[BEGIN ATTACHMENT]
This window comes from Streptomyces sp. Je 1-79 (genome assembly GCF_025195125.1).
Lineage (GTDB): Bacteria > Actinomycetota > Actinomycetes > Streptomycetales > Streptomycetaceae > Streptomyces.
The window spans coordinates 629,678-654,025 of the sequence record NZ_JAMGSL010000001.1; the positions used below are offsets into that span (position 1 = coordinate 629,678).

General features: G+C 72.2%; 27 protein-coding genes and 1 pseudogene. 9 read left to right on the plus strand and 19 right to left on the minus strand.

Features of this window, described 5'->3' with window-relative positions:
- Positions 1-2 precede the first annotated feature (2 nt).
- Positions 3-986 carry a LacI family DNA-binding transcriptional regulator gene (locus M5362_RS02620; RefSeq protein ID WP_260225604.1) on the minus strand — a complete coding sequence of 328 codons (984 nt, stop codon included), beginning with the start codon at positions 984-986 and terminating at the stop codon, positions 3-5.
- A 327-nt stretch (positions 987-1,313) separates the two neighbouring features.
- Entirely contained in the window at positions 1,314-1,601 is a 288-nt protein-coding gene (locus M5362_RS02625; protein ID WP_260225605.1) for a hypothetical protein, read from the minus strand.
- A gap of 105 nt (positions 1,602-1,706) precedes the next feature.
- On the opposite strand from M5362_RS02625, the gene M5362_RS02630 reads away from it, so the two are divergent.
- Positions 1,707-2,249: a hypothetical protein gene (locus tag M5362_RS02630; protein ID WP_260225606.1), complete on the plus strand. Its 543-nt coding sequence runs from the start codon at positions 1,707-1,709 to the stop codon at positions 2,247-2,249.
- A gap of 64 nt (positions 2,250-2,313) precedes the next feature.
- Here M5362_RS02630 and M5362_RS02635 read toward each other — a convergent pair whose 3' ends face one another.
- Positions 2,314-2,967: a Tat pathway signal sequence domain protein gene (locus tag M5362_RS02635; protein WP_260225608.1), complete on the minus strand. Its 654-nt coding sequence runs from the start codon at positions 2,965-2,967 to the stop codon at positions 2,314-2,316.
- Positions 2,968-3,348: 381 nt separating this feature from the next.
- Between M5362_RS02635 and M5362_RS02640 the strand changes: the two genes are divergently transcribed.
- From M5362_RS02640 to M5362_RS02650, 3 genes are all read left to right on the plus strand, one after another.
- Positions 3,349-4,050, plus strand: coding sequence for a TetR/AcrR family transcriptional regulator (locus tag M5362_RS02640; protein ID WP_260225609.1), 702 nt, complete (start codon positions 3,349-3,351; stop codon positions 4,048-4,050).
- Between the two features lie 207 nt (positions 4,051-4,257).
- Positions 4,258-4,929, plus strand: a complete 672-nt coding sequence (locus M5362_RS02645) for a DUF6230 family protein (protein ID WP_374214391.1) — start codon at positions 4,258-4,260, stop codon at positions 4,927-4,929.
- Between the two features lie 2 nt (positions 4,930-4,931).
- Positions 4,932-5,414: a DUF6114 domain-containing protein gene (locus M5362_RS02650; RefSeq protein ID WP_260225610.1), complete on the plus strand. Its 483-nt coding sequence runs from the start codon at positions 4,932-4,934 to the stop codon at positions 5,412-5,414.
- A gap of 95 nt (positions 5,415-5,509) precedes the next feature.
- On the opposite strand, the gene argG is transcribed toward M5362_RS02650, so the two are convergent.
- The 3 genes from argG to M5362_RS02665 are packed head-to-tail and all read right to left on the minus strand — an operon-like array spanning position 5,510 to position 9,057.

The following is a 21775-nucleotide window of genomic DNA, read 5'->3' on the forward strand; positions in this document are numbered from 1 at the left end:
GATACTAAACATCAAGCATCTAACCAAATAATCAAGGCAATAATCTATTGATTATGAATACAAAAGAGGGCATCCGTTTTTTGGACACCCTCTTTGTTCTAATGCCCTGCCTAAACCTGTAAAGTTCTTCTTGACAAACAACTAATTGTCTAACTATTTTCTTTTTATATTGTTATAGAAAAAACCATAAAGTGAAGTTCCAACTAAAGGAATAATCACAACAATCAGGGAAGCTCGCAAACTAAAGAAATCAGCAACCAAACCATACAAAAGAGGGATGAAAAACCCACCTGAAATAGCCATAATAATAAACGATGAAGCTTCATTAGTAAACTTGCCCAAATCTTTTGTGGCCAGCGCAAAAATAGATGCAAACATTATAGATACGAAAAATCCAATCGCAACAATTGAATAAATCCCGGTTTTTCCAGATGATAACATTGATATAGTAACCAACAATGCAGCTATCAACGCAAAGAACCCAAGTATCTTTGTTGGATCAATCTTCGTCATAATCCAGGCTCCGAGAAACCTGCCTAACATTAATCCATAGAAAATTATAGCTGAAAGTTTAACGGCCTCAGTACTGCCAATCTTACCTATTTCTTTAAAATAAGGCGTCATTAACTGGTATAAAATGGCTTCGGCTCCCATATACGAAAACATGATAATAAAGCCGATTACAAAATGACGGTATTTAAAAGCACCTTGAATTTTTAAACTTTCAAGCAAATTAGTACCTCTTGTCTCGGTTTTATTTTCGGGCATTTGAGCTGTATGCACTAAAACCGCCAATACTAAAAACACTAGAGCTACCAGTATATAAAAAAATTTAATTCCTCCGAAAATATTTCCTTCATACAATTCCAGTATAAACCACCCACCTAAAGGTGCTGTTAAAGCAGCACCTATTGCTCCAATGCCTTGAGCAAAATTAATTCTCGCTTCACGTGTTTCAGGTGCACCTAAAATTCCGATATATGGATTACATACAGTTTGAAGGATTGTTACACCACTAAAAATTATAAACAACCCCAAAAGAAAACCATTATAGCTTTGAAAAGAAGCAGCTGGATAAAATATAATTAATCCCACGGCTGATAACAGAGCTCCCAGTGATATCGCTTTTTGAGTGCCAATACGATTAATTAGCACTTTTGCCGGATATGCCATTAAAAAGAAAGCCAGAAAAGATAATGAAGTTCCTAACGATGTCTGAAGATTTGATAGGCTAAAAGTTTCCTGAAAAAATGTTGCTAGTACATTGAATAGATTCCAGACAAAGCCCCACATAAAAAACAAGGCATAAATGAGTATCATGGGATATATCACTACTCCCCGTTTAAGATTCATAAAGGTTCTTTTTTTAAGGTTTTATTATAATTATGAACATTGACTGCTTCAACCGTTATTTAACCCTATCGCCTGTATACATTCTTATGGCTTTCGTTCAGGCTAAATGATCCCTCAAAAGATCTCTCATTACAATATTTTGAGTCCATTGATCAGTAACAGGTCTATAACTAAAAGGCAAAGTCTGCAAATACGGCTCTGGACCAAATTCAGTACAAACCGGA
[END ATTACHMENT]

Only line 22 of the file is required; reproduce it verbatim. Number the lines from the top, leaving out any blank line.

- Between the two features lie 2 nt (positions 4,930-4,931).